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What Would You Do with an Extra Week of Time, Compliments of Nicolet Plastics

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“Change is a way of life. It is an opportunity, not a threat,” says Bob MacIntosh, CEO of Nicolet Plastics Inc., a small plastic-injection molder nestled in Northern Wisconsin’s Nicolet Forest.

Openness to change enabled MacIntosh, along with key player CFO Joyce Warnacut, to seize new opportunities in a foundering economy. With employee cooperation and support, they have transformed Nicolet from a firm struggling to adapt to a changing economic landscape to an enterprise that has emerged thriving, with the financial metrics to prove it.

“In 2009, some industry trends in plastics reflected the trend of major multinational firms: increasingly moving production offshore to get away from rising costs at home,” MacIntosh says.

Storing tools and dies adjacent to presses on the mezzanine level of the plant.Companies producing high-volume, minimally complex plastic-injection molded parts were able to reduce overall costs by capitalizing on the low wage rates of an abundant overseas labor force. But low- to moderate-volume plastics companies were unable to take advantage of the overseas shift, party because of shipping time and costs, and partly because offshore workers lacked the technical skills to create products as complex as those Nicolet was manufacturing.

“I knew our business was complex,” he confirms. “We had hundreds of tools, hundreds of material and color combinations. We accepted practically ever order that came our way. We took every opportunity to build a tool, just to keep our guys busy. I sensed that if we could control our complexity, we would be unique in the marketplace.”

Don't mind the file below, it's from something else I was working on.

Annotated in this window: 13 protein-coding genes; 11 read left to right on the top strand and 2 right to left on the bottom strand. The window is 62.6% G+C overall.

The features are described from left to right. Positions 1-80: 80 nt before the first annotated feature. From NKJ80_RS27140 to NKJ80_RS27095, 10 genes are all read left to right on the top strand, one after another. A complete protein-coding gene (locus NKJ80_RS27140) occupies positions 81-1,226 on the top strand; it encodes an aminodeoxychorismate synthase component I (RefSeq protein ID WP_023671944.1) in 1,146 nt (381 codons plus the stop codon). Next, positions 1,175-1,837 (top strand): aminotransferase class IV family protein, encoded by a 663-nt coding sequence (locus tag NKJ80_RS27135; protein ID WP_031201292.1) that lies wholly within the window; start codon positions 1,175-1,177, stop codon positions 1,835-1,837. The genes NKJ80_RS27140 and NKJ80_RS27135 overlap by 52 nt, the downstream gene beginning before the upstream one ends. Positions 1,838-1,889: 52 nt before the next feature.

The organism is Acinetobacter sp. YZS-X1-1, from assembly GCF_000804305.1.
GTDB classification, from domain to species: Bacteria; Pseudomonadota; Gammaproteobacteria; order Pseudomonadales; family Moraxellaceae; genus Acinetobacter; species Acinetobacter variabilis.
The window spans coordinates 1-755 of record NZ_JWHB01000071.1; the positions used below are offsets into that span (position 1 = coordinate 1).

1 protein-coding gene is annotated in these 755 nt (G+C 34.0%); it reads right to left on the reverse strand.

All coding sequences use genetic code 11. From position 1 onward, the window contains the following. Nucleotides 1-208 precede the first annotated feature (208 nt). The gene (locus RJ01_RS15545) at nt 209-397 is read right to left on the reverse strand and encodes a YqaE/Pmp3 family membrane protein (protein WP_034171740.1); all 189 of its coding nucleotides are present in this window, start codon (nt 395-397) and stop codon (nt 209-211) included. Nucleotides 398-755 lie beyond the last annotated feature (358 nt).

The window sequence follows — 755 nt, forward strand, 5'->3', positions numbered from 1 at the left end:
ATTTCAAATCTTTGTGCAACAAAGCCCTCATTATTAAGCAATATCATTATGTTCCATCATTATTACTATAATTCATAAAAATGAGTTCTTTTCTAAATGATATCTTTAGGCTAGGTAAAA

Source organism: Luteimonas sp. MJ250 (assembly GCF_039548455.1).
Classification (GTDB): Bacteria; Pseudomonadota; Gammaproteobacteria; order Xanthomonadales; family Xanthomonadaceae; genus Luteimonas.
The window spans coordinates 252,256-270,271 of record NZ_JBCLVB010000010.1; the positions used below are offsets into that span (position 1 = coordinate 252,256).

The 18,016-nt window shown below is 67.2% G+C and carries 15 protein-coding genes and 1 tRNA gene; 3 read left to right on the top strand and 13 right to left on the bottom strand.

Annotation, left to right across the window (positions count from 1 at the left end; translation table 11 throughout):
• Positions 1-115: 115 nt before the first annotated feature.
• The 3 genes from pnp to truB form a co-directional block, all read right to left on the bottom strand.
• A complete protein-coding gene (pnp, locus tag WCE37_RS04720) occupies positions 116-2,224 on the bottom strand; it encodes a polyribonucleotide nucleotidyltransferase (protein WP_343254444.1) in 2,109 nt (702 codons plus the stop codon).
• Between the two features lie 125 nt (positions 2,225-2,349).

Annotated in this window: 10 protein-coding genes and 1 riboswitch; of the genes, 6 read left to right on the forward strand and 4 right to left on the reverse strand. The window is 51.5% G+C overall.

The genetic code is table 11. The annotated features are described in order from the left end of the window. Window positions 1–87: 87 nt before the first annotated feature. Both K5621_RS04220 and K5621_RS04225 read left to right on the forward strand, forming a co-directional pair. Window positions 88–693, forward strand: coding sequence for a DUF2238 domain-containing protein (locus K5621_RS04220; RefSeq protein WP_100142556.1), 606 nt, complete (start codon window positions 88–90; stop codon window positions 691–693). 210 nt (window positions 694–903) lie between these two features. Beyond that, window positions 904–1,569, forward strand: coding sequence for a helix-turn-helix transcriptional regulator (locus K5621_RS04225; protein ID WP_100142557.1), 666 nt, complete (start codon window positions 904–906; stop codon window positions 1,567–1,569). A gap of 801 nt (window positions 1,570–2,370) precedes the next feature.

Sales dropped by 36 percent in 2009, forcing deliberation about a change of direction. “We began to realize that in order to remain competitive in that environment, we’d have to exploit our strengths and turn weakness into opportunity,” MacIntosh says.

Manufacturing complex injection-molded parts requires sophisticated scheduling practices, efficient material management and a skilled workforce. In hindsight, MacIntosh says, “Rather than focusing on keeping busy, we should have been evaluating our equipment and ERP system; our labor, training, and workforce-development practices.”

“And we should have been paying closer attention to our customer base,” he adds. “It had not occurred to us that we maybe shouldn’t try to be all things to all people. We needed to be more selective, deciding on our ideal market, and then working hard to better serve a smaller number of customers.”

MacIntosh began searching for manufacturing philosophies that supported the needs of Nicolet’s low-volume, high-mix manufacturing niche.

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